The Indians in question would not tie crape near their hives, for they themselves never use any kind of mourning, retaining always their white garments. They suspend from the hives gourds filled with a beverage made from corn, in order that the bees may not go away, but produce abundant honey and keep sickness from the home. The hives are not like those in use among us, but simply pieces of trunk hollowed out, wooden walls being fitted into the ends and covered with mud so that the name

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A Yucatan Village.

of the owner may be stamped on it with white ashes. A small hole is left in the middle of each end for the passage of the bees. If the hives are not cleaned from time to time, the bees desert them. In order to do this, the operator removes the end walls, cleans the interior thoroughly, and rubs it with a little honey and an aromatic plant that is much liked by the bees. Unlike our bees, these are quite harmless, black and small, though they manifest their annoyance when intruded upon, by swarming about ones head, getting into hair, ears, eyes, and nose. After their hives are cleaned they make no mistake as to their homes, every insect returning with unerring precision to its own quarters. At each entrance a bee sentinel constantly stands, to give warning of approaching danger, when, from within, the door is immediately blockaded.

We must not forget to mention the Ez, the genuine wizard, supposed to call to his aid the black art for evil purposes, whereas the medicine man is believed to be a good magician. The Ez may and does "bewitch" those who offend him, but the medicine man can break the spell. They are very careful to make this distinction between magician and sorcerer.

While in the eastern part of Yucatan, we frequently heard people speak of the Jew's Book, a medical work bearing that title. At last it fell into our hands—not a printed copy, though it has been put in type, but the old Spanish manuscript. The contents rather astonished us. As a cure for leprosy, patients are advised to drink the water in which an unplucked turkey buzzard has been boiled for three hours!

However, we found some very important recipes. Here, for instance, is one to cure the bewitched: "First take a root of vervain, cook it in wine and make the patient drink it. This will be thrown up. To know if the person is bewitched, pass over him a branch of the plant called skunk. If the leaves turn purple, the patient is bewitched. To free him from the enchantment, let him wear a cross made from the root of the skunk plant." The odor of that plant would most undoubtedly remove all charm from any person!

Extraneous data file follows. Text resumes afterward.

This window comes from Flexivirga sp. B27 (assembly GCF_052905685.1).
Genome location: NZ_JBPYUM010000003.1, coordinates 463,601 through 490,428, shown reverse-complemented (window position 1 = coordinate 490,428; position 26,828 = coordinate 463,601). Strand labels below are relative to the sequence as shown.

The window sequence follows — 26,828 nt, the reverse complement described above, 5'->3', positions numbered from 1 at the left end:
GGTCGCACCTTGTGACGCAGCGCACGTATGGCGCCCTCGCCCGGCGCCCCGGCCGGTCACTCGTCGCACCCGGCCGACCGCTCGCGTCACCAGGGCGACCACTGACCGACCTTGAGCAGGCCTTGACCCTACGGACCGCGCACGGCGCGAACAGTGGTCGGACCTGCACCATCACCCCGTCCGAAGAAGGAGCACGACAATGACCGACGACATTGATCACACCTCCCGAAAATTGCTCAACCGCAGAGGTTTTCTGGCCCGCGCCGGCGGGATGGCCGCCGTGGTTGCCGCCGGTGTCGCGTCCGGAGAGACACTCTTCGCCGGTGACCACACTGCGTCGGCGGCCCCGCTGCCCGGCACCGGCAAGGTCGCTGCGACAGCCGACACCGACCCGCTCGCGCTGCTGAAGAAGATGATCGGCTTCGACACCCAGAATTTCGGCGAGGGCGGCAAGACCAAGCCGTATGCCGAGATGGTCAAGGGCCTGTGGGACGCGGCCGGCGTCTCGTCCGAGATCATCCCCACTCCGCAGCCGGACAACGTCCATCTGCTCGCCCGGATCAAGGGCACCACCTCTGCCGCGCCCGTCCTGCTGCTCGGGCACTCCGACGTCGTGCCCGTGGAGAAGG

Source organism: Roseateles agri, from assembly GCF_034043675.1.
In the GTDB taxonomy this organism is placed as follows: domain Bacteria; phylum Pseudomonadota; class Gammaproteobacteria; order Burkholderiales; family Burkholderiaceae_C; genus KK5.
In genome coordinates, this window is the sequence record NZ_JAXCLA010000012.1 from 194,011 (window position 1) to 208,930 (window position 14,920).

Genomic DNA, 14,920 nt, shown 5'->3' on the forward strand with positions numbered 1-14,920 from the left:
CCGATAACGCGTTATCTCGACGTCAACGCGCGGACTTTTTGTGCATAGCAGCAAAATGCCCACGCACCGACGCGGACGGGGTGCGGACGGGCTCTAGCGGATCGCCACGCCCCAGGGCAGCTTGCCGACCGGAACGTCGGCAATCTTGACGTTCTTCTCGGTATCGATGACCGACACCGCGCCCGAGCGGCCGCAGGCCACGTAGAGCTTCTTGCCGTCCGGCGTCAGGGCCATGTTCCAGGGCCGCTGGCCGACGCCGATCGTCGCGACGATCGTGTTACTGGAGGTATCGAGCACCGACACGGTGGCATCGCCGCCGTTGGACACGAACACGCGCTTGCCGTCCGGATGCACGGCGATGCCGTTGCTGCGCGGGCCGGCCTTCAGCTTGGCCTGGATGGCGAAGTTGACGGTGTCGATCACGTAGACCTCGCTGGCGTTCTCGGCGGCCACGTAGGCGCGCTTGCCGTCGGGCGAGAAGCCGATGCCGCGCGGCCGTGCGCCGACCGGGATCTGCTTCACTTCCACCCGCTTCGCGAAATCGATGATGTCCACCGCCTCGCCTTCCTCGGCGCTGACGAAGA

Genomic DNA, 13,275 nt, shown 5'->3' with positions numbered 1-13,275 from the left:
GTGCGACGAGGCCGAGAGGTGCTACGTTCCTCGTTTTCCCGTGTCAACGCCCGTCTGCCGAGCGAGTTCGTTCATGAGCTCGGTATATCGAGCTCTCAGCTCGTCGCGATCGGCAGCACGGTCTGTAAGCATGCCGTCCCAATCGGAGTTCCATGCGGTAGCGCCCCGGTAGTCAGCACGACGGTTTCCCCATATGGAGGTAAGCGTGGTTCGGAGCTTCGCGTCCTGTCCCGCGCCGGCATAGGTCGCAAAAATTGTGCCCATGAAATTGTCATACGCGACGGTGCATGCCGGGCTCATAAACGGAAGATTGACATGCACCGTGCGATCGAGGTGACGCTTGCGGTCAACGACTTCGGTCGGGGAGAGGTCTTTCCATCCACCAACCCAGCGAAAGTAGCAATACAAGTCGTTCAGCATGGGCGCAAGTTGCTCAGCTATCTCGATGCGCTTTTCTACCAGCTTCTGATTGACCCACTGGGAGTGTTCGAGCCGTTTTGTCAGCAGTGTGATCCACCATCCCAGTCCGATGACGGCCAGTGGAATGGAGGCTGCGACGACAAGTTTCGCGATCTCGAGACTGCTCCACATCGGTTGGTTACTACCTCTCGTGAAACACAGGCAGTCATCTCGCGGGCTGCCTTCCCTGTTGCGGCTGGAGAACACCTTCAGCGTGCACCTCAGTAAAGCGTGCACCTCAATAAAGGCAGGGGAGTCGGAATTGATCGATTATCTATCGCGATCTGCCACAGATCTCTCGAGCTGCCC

Side by side with those absurd prescriptions, there are others quite in accordance with the materia medica. The book is believed to have been written by a white man, and many white people and half-breeds have the greatest confidence in it. As for the Indians, they summon the medicine man to give them herbs and dispel the evil power of the wizard that has prostrated them.

 


 
The work in chemistry of 1893 is described by Prof. J. E. Reynolds as having been substantial in character, though almost unmarked by discoveries of popular interest. Among its features are Moissan's artificial production of the diamond; the studies of Dr. Perkins on electro-magnetic rotation, of Lord Rayleigh on the relative densities of gases, of Dewar on cliemical resistance at extremely low temperatures, and of Clowes on exact measurements of flame-cap indications. Horace Brown and Morris, studying the physiology of leaves, have led to novel conclusions respecting the formation of cane sugar and of starch; and Cross, Bevan, and Beadle have added to our knowledge of members of the group of celluloses.